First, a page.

Special transformers and applications

Chapter 9.7 Special transformers and applications

Lessons In Electric Circuits Volume II – AC Book
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Lessons In Electric Circuits Volume II – AC Book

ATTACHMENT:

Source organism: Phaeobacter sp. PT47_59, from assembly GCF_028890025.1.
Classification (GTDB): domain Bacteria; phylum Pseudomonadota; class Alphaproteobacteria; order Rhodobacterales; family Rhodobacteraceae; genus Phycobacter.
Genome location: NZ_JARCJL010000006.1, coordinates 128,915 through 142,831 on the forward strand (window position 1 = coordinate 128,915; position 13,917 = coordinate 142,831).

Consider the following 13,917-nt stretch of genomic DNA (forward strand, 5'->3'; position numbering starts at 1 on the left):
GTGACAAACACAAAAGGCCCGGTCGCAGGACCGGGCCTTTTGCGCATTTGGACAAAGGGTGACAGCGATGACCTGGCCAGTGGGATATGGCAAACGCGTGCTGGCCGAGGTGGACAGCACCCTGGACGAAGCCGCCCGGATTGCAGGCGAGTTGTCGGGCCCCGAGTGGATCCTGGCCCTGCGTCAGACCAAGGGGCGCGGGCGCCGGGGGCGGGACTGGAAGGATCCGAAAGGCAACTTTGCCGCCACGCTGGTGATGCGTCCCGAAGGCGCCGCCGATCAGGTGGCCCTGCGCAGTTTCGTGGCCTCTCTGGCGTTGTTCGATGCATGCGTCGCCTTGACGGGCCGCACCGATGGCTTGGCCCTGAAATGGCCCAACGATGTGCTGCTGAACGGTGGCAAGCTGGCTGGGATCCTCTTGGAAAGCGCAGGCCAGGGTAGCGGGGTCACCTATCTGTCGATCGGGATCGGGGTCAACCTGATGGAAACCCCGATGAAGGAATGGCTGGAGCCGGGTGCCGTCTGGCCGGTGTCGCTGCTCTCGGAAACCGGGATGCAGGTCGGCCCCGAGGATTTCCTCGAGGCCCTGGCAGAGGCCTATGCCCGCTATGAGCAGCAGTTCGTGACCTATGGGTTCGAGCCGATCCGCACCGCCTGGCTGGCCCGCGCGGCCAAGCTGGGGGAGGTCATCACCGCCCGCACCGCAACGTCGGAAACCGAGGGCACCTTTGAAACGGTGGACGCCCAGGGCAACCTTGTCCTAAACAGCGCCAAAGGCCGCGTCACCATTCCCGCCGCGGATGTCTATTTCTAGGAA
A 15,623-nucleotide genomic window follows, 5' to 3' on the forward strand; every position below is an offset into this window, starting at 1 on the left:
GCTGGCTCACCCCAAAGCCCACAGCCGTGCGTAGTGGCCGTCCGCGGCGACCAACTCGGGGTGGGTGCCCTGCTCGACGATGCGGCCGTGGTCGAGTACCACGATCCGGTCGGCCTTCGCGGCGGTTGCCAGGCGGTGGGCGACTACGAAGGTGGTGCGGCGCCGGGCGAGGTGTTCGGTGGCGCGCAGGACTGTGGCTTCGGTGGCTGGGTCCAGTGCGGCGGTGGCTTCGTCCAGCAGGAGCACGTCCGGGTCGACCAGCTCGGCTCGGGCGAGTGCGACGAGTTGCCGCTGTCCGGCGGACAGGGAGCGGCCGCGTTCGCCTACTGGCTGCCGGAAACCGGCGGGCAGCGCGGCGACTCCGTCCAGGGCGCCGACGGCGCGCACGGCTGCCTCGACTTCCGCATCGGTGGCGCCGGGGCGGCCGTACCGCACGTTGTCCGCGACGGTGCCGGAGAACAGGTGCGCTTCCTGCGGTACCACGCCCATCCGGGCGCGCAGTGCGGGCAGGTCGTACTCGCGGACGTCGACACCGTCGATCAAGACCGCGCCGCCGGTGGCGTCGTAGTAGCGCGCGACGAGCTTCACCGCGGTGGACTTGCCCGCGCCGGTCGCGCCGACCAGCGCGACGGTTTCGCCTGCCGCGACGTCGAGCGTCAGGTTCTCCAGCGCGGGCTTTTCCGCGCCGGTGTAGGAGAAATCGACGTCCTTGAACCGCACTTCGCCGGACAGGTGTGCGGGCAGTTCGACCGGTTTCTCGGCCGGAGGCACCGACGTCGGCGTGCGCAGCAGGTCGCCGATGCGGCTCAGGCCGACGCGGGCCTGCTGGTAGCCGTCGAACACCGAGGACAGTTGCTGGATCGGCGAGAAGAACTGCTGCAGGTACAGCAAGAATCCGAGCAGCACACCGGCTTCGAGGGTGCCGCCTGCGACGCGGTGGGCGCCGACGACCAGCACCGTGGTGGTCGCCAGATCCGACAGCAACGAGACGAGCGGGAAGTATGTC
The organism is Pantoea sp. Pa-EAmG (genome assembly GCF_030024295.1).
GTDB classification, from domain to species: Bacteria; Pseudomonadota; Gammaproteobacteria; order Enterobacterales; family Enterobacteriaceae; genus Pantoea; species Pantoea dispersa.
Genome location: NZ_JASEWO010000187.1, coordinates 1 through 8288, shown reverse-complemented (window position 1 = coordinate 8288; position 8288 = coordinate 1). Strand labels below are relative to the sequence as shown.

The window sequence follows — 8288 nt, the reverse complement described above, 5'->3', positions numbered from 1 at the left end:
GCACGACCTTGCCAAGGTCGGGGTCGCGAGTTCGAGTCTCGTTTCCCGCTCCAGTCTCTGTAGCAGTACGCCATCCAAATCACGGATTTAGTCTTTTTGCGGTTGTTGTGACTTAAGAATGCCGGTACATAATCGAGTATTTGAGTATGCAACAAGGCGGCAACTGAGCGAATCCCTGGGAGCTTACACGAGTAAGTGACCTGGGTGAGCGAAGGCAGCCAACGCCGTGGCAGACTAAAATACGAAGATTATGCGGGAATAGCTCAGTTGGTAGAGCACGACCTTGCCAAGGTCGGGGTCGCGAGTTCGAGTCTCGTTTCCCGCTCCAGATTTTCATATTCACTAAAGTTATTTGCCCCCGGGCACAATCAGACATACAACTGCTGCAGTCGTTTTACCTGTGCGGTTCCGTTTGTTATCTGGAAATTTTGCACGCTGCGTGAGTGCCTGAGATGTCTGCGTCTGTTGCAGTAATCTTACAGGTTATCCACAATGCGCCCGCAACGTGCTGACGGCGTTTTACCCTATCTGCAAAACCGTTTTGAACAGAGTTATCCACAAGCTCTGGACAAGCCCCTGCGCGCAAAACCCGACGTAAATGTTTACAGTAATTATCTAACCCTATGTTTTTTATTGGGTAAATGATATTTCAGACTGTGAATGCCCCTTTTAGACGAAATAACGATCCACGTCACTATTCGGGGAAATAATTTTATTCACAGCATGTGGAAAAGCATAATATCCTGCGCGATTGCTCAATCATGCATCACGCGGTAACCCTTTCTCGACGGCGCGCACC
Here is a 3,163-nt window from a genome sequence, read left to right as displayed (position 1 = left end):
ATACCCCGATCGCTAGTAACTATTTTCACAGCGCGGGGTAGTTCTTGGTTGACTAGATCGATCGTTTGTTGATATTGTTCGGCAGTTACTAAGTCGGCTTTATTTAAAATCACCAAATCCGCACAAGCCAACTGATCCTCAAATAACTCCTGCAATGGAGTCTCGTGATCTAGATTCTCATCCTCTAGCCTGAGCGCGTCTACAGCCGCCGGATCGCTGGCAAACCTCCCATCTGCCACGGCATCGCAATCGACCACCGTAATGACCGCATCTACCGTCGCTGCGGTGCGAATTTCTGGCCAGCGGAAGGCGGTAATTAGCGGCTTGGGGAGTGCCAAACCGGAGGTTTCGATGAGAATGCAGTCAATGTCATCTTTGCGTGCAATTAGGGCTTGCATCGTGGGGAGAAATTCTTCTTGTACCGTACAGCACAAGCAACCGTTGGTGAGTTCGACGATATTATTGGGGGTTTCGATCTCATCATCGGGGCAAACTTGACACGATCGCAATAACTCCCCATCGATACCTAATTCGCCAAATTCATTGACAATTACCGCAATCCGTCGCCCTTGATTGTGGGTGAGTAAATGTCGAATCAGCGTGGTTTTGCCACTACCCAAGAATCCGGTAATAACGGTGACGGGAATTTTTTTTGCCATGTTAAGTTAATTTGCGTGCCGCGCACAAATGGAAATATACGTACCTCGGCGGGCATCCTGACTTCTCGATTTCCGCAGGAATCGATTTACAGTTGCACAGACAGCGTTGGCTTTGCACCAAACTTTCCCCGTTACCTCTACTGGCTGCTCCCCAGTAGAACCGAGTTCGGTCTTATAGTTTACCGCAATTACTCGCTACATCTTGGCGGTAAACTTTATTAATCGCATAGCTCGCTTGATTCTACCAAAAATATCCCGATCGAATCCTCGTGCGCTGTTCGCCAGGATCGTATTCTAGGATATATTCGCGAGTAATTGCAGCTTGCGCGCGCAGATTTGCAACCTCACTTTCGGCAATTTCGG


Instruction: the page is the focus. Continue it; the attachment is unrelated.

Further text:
• 9.7.SPECIAL TRANSFORMERS AND APPLICATIONS249“condition” AC power as an alternative to ferroresonant devices, but none can compete with thistransformer in terms of sheer simplicity.• REVIEW:• Voltage regulation is the measure of how well a power transformer can maintain constantsecondary voltage given a constant primary voltage and wide variance in load current. Thelower the percentage (closer to zero), the more stable the secondary voltage and the better theregulation it will provide.• A ferroresonant transformer is a special transformer designed to regulate voltage at a stablelevel despite wide variation in input voltage.9.7Special transformers and applications9.7.1Impedance matchingBecause transformers can step voltage and current to different levels, and because power is trans-ferred equivalently between primary and secondary windings, they can be used to “convert” theimpedance of a load to a different level. That last phrase deserves some explanation, so let’s inves-tigate what it means.The purpose of a load (usually) is to do something productive with the power it dissipates. Inthe case of a resistive heating element, the practical purpose for the power dissipated is to heatsomething up. Loads are engineered to safely dissipate a certain maximum amount of power, buttwo loads of equal power rating are not necessarily identical. Consider these two 1000 watt resistiveheating elements: (Figure 258,9.40)250 VI = 4 A62.5 ΩRloadPload = 1000 W125 VI = 8 A15.625 ΩRloadPload = 1000 WFigure 9.40: Heating elements dissipate 1000 watts, at different voltage and current ratings.Both heaters dissipate exactly 1000 watts of power, but they do so at different voltage and currentlevels (either 250 volts and 4 amps, or 125 volts and 8 amps). Using Ohm’s Law to determine thenecessary resistance of these heating elements (R=E/I), we arrive at figures of 62.5 Ω and 15.625Ω, respectively. If these are AC loads, we might refer to their opposition to current in terms ofimpedance rather than plain resistance, although in this case that’s all they’re composed of (noreactance). The 250 volt heater would be said to be a higher impedance load than the 125 voltheater.If we desired to operate the 250 volt heater element directly on a 125 volt power system, wewould end up being disappointed. With 62.5 Ω of impedance (resistance), the current would onlybe 2 amps (I=E/R; 125/62.5), and the power dissipation would only be 250 watts (P=IE; 125 x 2),or one-quarter of its rated power. The impedance of the heater and the voltage of our source wouldbe mismatched, and we couldn’t obtain the full rated power dissipation from the heater.